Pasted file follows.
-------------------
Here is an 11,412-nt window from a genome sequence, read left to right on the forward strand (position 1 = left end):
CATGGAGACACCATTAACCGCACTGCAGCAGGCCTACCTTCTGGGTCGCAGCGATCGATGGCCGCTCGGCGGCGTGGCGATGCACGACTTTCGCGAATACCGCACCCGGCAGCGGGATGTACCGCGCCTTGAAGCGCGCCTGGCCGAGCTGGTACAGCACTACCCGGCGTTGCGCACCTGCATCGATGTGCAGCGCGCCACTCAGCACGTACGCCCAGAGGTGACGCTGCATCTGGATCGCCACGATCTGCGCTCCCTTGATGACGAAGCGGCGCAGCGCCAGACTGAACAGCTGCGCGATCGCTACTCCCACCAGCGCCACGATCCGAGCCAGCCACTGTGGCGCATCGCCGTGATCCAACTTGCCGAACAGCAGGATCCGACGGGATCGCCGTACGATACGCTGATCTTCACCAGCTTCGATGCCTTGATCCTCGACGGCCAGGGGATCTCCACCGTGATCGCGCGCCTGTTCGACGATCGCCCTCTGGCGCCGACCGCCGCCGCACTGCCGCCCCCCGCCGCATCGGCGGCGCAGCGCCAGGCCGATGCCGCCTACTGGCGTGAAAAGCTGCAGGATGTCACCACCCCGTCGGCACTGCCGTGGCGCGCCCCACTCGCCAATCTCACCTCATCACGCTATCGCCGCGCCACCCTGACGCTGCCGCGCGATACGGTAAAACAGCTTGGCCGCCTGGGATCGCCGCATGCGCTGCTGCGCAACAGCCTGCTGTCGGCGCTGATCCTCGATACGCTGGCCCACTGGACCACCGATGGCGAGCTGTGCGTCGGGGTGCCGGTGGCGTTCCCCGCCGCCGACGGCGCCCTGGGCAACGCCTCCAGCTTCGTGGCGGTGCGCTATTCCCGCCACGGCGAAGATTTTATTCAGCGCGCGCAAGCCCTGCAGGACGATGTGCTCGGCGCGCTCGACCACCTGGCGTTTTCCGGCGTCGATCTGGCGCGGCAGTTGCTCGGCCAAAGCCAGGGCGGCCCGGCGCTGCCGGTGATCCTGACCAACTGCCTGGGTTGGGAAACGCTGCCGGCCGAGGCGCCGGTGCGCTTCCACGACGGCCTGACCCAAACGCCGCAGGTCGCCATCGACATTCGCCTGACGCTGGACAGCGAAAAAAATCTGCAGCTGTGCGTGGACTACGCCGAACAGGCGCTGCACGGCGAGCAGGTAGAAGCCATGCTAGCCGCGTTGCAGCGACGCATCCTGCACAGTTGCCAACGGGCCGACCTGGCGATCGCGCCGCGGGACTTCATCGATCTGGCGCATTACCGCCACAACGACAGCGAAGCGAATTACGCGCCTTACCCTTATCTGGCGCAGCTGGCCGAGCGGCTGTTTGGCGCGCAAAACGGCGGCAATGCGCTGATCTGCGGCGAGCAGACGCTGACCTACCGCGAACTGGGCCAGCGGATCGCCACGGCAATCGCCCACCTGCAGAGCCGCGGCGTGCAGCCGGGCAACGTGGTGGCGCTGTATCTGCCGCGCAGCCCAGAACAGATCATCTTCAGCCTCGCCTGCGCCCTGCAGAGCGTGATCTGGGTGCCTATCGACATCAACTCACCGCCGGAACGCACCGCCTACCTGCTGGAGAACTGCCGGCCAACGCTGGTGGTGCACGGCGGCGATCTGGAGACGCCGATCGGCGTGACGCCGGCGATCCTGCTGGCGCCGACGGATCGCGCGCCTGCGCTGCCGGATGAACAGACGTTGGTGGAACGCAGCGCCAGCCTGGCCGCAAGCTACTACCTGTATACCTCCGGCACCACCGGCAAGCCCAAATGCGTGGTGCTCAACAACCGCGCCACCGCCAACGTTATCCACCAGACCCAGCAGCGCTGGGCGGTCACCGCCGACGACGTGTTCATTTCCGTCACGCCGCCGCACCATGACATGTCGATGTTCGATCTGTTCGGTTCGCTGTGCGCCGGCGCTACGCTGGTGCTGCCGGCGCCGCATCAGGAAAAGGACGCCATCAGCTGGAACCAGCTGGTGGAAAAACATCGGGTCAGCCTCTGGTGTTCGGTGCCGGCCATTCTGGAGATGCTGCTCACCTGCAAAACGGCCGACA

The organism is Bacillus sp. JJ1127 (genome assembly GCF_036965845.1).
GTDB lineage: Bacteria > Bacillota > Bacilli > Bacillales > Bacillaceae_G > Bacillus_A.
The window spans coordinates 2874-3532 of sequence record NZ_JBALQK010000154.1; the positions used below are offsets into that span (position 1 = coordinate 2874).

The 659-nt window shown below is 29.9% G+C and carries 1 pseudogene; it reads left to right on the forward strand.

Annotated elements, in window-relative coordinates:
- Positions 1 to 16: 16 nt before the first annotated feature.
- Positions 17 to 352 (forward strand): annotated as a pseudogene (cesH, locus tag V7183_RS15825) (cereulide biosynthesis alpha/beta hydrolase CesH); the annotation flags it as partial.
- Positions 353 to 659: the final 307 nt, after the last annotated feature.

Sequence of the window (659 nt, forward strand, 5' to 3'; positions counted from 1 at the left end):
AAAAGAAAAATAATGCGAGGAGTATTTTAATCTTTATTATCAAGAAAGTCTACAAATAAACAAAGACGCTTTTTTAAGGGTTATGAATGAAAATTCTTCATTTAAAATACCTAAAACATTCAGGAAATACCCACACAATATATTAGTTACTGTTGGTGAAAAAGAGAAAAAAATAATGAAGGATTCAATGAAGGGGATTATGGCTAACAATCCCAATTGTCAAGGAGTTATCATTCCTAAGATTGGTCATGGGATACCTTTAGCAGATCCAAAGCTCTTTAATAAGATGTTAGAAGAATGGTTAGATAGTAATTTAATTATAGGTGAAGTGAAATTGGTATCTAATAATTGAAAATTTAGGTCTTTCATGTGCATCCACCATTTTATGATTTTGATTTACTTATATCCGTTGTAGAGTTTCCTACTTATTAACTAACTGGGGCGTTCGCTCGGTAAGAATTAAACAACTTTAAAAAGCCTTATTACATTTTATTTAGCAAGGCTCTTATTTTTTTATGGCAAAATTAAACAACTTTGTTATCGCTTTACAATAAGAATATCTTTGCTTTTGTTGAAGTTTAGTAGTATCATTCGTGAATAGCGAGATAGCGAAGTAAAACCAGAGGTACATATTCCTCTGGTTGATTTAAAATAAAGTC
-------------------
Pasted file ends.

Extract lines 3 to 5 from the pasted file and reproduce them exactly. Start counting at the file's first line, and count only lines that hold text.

The organism is Bacillus sp. JJ1127 (genome assembly GCF_036965845.1).
GTDB lineage: Bacteria > Bacillota > Bacilli > Bacillales > Bacillaceae_G > Bacillus_A.
The window spans coordinates 2874-3532 of sequence record NZ_JBALQK010000154.1; the positions used below are offsets into that span (position 1 = coordinate 2874).